- Livres vus, lives lus: une traversée du roman illustré des Lumières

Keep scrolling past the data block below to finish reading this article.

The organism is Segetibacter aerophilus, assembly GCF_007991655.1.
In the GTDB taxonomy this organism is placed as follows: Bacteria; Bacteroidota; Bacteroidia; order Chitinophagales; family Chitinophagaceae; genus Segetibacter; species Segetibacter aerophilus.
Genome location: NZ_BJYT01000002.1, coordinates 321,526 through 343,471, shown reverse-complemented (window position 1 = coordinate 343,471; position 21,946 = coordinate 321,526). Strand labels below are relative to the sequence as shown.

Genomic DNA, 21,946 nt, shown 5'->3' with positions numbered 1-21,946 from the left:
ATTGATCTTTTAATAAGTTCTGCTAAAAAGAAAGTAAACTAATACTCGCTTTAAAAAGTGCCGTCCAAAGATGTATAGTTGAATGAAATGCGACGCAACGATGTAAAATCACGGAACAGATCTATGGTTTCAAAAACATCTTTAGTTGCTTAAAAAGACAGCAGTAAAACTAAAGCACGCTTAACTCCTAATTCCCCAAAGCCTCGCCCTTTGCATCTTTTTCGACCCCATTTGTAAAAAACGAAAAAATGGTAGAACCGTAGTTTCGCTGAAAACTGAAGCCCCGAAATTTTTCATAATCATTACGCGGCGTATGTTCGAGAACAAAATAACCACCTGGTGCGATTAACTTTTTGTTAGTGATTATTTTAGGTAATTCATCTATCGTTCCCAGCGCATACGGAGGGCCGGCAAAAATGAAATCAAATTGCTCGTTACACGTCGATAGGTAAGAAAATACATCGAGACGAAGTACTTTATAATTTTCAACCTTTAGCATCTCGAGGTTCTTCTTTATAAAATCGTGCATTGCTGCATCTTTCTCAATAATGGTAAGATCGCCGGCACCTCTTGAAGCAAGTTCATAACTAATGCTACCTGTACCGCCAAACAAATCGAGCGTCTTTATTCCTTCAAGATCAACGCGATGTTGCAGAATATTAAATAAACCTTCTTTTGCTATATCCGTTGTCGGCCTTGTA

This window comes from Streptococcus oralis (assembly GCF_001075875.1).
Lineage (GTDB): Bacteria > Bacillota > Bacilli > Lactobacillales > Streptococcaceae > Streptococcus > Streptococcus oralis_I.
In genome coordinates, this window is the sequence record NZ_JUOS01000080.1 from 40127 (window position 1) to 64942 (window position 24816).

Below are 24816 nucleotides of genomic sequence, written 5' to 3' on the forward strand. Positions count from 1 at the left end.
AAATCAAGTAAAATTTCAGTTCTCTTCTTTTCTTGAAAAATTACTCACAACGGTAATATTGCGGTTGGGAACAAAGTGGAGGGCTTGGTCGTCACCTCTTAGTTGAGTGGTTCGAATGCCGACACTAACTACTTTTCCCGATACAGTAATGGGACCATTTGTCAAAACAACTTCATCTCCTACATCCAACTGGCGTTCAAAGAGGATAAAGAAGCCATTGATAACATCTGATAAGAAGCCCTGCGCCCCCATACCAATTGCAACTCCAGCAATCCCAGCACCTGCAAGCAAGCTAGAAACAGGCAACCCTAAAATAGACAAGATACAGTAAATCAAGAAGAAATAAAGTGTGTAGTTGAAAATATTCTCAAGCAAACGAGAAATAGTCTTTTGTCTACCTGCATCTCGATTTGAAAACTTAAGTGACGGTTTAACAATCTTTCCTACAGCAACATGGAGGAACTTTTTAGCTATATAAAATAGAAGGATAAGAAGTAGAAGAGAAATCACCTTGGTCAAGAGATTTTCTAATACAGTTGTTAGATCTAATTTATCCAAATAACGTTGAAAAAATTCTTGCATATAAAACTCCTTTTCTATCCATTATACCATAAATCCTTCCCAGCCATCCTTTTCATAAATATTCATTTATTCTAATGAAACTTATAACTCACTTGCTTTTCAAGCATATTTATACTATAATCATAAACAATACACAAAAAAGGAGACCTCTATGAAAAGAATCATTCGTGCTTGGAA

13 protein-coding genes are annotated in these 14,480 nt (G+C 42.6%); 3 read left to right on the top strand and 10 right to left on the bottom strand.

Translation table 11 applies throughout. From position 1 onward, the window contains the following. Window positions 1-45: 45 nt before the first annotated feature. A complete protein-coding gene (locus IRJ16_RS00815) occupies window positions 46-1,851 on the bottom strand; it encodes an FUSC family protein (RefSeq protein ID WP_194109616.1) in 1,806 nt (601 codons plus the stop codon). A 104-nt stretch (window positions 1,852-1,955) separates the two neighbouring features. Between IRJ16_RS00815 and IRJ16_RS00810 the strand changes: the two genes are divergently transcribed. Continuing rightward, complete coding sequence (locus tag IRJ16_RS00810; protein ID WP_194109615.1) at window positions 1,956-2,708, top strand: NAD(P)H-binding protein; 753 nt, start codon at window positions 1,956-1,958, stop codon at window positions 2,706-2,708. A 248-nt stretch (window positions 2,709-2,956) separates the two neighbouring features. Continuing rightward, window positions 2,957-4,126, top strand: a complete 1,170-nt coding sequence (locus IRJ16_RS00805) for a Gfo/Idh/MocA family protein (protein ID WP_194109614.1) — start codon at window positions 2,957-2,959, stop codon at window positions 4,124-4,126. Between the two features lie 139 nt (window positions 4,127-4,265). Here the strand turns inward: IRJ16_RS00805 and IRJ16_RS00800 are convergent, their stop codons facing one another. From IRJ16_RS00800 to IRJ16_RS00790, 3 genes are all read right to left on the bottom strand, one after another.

Nathalie Ferrand's previous book, Livre et lecture dans les romans français du siècle (Paris: Presses universitaires de France, 2002), focused on the theme of books and reading in the eighteenth-century novel. In Livres vus, lives lus she looks at the same subject from a different perspective: that of book illustration. This anthology, containing over one hundred illustrations, sets out to fill a significant gap in our knowledge. If the scene of reading was a common and powerful trope for novelists, as Ferrand convincingly argued in Livre et lecture, then, somewhat surprisingly, she establishes early in the present study that similar representations in novel illustration were relatively rare compared with previous centuries. Of the six hundred volumes and two thousand three hundred illustrations that she perused for her preparatory research, only seven per cent of the illustrations contained some allusion to books or reading. Ferrand's suggested reasons for this paucity relate to the nature of visuality, as distinct from the written word, and also to the medium — prints. In visual terms, she argues, reading is a 'non-action', not well suited to the lively, small-scale format of book engravings; conversely, the novelist can devote pages to the reader's inner machinations. Moreover, she argues, the subtleties of facial expression are not as easily rendered through engraving as they are in the typically larger, looser medium of paint. But all is not as unpromising as it first seems. Ferrand organizes her anthology in five thematic sections. She is careful to point out the liberties taken by illustrators — inventing scenes that are not in the novel (as with the 1726 French translation of Robinson Crusoe), or implying future events through the inclusion of details (Marguerite Gérard's 1796 illustration of the présidente de Tourvel's seduction by Valmont). In a section devoted to [End Page 486] the Bible, Ferrand suggests that the holy book served to remind the protagonists of a prevailing moral code against which their actions might be measured. Yet the Bible also features in more desacralized ways: in d'Argens's pornographic novel Thérèse philosophe (1785) the Bible, perched on a prie-dieu, literally serves as a site for sexual activity. Eighteenth-century book illustrators tended to use books as accessories and not as vaunted objects that idealize reading. This is especially apparent in the section devoted to bookshelves and libraries, where books are found to indicate status, wealth, and erudition. In a 1795 edition of Lesage's Gil Blas the protagonist's social ascent is documented through his acquaintances' interiors as he moves from modest bookshelves to the gilded libraries of ministers. An anthology such as this also throws up visual curiosities, such as an imaginary library down a Swedish mine from a 1784 edition of Prévost (not alluded to in the text). Ferrand's thematic approach enables her to give equal weight to well-known and anonymous illustrators. She is wisely cautious to avoid being too schematic, for overall one gains a sense of the plethora of meanings held by books and reading in book illustration of the period. This well-conceived anthology serves to widen access to many illustrated novels of the period, and hopefully it will stimulate further investigation in what remains an under-researched area.